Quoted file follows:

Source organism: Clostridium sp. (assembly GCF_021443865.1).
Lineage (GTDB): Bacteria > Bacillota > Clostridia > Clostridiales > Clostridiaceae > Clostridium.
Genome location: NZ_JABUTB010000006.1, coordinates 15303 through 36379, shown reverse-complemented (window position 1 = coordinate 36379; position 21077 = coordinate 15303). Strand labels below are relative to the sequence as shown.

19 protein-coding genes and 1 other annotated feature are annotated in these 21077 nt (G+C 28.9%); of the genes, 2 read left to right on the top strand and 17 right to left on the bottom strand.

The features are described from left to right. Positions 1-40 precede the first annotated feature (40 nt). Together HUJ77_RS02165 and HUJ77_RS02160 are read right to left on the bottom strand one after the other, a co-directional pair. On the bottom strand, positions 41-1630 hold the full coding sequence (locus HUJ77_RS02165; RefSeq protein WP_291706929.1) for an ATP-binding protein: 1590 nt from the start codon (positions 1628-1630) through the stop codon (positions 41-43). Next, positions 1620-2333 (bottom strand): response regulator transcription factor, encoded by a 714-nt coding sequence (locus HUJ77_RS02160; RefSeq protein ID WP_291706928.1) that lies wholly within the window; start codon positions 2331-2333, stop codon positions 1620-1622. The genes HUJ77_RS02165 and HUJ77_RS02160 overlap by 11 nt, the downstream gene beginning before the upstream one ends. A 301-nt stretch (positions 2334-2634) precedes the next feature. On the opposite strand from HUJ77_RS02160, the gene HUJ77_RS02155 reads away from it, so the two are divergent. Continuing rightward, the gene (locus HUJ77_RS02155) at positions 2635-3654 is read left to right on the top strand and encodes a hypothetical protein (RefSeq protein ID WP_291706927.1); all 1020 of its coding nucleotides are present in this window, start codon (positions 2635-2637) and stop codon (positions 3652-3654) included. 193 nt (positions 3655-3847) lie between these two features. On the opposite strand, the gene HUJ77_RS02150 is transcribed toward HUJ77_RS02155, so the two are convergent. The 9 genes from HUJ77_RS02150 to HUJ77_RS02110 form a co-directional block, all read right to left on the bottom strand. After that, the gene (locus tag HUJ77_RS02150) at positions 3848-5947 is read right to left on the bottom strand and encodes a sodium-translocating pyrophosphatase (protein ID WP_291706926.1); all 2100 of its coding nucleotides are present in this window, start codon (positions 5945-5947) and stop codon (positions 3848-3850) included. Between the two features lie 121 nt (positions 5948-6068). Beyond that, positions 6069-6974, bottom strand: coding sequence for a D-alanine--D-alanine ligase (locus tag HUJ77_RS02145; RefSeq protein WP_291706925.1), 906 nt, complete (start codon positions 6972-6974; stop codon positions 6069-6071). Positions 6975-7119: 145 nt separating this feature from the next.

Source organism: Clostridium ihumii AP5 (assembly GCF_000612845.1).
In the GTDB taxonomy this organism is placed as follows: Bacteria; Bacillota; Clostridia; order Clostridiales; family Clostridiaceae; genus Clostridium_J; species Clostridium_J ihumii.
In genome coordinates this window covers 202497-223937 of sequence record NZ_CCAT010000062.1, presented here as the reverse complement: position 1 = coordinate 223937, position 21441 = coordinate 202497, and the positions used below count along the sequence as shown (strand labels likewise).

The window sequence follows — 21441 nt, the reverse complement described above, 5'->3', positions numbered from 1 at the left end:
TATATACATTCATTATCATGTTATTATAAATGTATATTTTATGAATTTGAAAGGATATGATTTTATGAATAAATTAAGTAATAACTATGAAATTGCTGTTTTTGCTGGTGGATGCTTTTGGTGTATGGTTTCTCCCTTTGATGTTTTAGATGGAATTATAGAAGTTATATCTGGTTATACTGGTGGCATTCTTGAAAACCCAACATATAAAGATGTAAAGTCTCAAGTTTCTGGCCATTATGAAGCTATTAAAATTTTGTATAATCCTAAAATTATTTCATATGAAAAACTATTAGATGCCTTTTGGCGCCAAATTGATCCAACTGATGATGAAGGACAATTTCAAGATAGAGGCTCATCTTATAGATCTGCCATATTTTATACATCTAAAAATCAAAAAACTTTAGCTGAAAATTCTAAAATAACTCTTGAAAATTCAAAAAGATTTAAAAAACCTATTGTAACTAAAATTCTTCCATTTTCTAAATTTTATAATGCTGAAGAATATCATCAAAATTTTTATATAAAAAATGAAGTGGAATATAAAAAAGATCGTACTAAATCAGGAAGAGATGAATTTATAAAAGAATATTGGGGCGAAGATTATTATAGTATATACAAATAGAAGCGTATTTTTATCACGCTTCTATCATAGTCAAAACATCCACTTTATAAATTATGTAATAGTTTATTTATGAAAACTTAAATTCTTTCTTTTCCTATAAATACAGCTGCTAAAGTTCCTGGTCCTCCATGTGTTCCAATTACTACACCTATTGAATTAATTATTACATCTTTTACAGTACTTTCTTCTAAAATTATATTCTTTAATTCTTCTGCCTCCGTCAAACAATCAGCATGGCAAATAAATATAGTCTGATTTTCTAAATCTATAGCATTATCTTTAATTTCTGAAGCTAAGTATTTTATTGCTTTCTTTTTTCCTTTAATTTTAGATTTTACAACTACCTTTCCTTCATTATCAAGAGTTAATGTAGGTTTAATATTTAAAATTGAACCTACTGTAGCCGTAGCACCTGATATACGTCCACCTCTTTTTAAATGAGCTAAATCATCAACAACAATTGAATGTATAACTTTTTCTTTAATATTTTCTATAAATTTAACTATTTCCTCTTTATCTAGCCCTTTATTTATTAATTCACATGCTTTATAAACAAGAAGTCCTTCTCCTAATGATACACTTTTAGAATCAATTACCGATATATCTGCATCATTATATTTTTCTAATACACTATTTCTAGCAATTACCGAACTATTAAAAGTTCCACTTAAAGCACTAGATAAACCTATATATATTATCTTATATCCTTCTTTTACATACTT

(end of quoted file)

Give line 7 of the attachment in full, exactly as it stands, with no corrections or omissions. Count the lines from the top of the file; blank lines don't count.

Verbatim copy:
In the GTDB taxonomy this organism is placed as follows: Bacteria; Bacillota; Clostridia; order Clostridiales; family Clostridiaceae; genus Clostridium_J; species Clostridium_J ihumii.